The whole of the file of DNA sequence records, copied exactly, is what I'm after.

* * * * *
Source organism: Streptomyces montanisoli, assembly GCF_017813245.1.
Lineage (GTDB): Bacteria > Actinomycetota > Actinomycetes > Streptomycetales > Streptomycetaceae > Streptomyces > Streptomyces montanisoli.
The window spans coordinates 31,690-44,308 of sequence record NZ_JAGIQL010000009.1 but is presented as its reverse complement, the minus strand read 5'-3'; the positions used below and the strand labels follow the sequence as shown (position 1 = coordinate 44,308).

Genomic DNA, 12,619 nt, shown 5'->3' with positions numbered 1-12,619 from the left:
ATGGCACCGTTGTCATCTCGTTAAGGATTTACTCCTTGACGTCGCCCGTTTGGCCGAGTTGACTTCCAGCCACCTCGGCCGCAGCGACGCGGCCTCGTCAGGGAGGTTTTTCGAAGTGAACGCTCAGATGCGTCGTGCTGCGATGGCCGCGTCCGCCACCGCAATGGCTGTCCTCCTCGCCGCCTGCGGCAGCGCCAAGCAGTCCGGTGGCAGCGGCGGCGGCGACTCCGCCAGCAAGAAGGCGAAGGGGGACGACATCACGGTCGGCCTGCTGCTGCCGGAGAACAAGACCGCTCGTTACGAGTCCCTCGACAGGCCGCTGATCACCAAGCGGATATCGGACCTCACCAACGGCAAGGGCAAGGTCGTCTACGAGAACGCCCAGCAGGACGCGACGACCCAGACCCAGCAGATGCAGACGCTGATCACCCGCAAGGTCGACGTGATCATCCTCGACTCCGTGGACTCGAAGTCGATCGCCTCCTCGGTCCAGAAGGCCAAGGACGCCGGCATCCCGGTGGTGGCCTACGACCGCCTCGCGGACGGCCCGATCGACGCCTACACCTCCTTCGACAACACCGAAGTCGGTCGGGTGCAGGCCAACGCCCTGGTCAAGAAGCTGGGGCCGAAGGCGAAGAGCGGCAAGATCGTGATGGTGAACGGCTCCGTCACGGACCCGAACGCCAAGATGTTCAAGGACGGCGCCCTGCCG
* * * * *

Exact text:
Source organism: Streptomyces montanisoli, assembly GCF_017813245.1.
Lineage (GTDB): Bacteria > Actinomycetota > Actinomycetes > Streptomycetales > Streptomycetaceae > Streptomyces > Streptomyces montanisoli.
The window spans coordinates 31,690-44,308 of sequence record NZ_JAGIQL010000009.1 but is presented as its reverse complement, the minus strand read 5'-3'; the positions used below and the strand labels follow the sequence as shown (position 1 = coordinate 44,308).

Genomic DNA, 12,619 nt, shown 5'->3' with positions numbered 1-12,619 from the left:
ATGGCACCGTTGTCATCTCGTTAAGGATTTACTCCTTGACGTCGCCCGTTTGGCCGAGTTGACTTCCAGCCACCTCGGCCGCAGCGACGCGGCCTCGTCAGGGAGGTTTTTCGAAGTGAACGCTCAGATGCGTCGTGCTGCGATGGCCGCGTCCGCCACCGCAATGGCTGTCCTCCTCGCCGCCTGCGGCAGCGCCAAGCAGTCCGGTGGCAGCGGCGGCGGCGACTCCGCCAGCAAGAAGGCGAAGGGGGACGACATCACGGTCGGCCTGCTGCTGCCGGAGAACAAGACCGCTCGTTACGAGTCCCTCGACAGGCCGCTGATCACCAAGCGGATATCGGACCTCACCAACGGCAAGGGCAAGGTCGTCTACGAGAACGCCCAGCAGGACGCGACGACCCAGACCCAGCAGATGCAGACGCTGATCACCCGCAAGGTCGACGTGATCATCCTCGACTCCGTGGACTCGAAGTCGATCGCCTCCTCGGTCCAGAAGGCCAAGGACGCCGGCATCCCGGTGGTGGCCTACGACCGCCTCGCGGACGGCCCGATCGACGCCTACACCTCCTTCGACAACACCGAAGTCGGTCGGGTGCAGGCCAACGCCCTGGTCAAGAAGCTGGGGCCGAAGGCGAAGAGCGGCAAGATCGTGATGGTGAACGGCTCCGTCACGGACCCGAACGCCAAGATGTTCAAGGACGGCGCCCTGCCG